Porsche 911 Carrera 4 and 4S

Porsche 911 Carrera 4 and 4S Porsche 911 Carrera 4 and 4S
First Drive Review

Press introductions of Porsche 911s are a bit like earthquakes. Everyone knows there's another one coming, but not exactly when. So it's always something of a surprise. And then, when a new generation has made its debut, there will follow a series of aftershocks as the more powerful S model joins the lineup, then a cabriolet, then the all-wheel-drive version, then the Turbo. And so on.

The earthshaking launch of the latest Carrera 4 and its larger-engined, higher-performing Carrera 4S sibling was in Monaco. Or more accurately, in the French town of Roquebrune overlooking Monaco, in a small hotel perched at the edge of the cliffs. This was not a place you'd want to be in a real earthquake.

But it is a place you'd want to be during a Porsche 911 introduction, with narrow, winding mountain roads heading off in every direction. Indeed, the prescribed driving routes traversed the Col de Turini, home of the Monte Carlo Rally, as well as some mountain roads in Italy near Romolo, used as stages in the Rally San Remo. No danger of temblors here (although the earth may move for you if you adore 911s), but bring Dramamine. Nearly everyone on this launch got carsick.

The Carrera 4 (C4) version of Porsche's venerable 911 is-as you may be aware-an all-wheel-drive model commanding about a $7000 premium over the cost of the rear-wheel-drive 911. In this latest iteration of the 997 generation, the rear wheel arches are flared about 0.9 inch to accommodate 295/35ZR-18 tires on the C4 and 305/30ZR-19 doughnuts on the 4S. You can spot a ridge alongside the taillight housings that is not present on rear-drive cars. Despite the more muscular haunches, the two models claim good aerodynamic performance, with drag coefficients of 0.30 and 0.29 for the C4 and C4S, respectively.

Power to the axles is doled out by a multiple-plate viscous coupling that supplies between 5 and 40 percent of the available torque to the front end, depending on surface conditions. To fit the front-drive system, the front bulkhead of the body was moved forward and the fuel tank was redesigned to hang over the driveshaft at both sides, requiring a separate fuel pump for each chamber. The spare tire was ditched and the luggage compartment enlarged. A tire-repair kit is supplied instead.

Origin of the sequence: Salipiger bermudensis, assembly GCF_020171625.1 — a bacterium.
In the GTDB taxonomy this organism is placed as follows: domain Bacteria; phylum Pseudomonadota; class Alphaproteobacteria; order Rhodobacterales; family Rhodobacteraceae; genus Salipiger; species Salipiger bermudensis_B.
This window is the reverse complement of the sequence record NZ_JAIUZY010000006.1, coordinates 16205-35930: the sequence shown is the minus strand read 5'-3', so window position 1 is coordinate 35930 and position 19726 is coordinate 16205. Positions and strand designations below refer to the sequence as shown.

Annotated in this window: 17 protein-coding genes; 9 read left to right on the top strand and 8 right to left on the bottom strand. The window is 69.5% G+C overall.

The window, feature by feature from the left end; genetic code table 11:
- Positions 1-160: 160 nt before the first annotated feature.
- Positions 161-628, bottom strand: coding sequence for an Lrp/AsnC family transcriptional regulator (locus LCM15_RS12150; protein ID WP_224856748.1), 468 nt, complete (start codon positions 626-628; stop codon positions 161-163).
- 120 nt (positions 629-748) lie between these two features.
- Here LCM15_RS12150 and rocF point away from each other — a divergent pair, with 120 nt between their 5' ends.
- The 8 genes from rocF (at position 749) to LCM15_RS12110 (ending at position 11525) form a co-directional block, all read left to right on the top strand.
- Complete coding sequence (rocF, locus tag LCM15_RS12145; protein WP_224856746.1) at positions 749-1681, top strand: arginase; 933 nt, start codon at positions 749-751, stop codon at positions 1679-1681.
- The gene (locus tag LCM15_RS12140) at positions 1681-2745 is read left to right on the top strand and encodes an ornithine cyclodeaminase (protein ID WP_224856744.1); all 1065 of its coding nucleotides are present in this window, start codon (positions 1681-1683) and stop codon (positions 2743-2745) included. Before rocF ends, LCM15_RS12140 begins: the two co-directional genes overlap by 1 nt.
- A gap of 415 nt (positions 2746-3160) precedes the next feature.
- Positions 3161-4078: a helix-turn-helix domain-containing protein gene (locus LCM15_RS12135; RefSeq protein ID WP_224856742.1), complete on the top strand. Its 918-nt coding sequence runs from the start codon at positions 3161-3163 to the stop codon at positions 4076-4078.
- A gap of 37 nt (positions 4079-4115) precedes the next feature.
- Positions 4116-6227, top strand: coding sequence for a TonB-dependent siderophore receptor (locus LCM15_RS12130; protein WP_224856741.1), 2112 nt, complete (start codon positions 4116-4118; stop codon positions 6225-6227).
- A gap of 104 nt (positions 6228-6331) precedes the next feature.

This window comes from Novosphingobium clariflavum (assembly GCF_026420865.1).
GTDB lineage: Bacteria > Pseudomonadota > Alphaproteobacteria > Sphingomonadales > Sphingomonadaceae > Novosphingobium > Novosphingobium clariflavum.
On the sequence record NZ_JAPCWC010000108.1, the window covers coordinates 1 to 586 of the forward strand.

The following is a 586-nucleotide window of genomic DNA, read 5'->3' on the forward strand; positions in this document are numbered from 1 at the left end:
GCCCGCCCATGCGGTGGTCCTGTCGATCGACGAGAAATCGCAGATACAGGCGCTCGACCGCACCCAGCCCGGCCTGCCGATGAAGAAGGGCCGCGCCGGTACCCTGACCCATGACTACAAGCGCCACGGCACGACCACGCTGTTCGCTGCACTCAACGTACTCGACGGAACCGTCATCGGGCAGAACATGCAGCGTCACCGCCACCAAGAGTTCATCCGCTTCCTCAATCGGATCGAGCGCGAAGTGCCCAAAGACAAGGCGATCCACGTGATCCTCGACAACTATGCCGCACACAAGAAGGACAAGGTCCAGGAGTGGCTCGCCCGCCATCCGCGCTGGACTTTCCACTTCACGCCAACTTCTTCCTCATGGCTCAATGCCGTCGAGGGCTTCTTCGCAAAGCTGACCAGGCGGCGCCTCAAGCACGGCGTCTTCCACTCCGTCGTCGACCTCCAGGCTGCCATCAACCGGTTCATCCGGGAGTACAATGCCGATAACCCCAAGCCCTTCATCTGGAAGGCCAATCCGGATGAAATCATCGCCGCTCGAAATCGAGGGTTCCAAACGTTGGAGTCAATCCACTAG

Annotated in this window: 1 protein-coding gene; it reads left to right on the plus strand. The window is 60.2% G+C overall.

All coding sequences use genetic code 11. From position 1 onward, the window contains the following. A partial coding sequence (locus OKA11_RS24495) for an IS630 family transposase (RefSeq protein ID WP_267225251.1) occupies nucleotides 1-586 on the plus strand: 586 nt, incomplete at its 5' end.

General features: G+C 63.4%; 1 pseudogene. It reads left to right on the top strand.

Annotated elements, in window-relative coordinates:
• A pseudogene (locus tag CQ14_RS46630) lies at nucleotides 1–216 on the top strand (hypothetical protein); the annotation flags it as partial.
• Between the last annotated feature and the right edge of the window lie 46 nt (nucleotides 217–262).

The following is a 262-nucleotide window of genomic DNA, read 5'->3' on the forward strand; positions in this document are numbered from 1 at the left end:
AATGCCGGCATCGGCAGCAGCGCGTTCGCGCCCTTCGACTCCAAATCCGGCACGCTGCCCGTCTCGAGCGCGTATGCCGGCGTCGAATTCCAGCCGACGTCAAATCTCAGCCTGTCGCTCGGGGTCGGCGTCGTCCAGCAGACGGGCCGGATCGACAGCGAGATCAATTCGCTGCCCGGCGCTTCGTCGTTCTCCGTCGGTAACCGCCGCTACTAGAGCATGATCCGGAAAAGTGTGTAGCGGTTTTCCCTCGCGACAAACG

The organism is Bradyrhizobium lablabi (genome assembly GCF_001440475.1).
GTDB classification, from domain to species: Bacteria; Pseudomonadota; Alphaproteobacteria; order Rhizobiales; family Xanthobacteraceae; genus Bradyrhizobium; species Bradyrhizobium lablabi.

Other than that, it's mostly a matter of different badges. Like all new-generation 911s, the C4 comes in two flavors: a 321-hp, 3.6-liter base car and the 350-hp, 3.8-liter S. Both engines can be had with a six-speed manual or five-speed Tiptronic automatic, and both offer the option of Porsche's ceramic composite brakes. But only the C4S has Porsche's active suspension system (PASM) as standard equipment.

PASM varies damper settings according to speed and driving style and also lowers the car's ride height by 0.4 inch. An optional sport suspension, which lowers the base ride height by 0.8 inch, will not be available in the States because of bumper height regulations; nor will the locking rear differential that is bundled with it.

Let's not worry about that, because the cars have considerable grip and traction as they come, with a chassis so well sorted that any hint of oversteer is quelled before it can start. The latest generation of Porsche's stability control felt smooth and unobtrusive during our drive, and it now boasts "prefilling" of the brakes, which eliminates the air gap between pads and rotors to anticipate heavy use.

Otherwise, the cars feel pretty much like the other 997-generation cars, with good power, smooth-shifting transmissions, precise steering action, and stirring sounds. The 3.8-liter C4S, in particular, now has so much torque at low revs that it pulls away like a Detroit V-8, with a curious big-bore snuffling issuing from its model-specific four tailpipes (the base C4 has two oval pipes). The cars still sing their familiar song to the 7200-rpm redline, though, so Porsche fans need not worry about that.

The car's basic appeal remains undiluted, too, at about 6.5 on the Richter scale. You can fit yourself into a C4 for $77,865; the C4S will run you $87,865. Now watch out for the launch of the Turbo. That'll shake you out of your socks.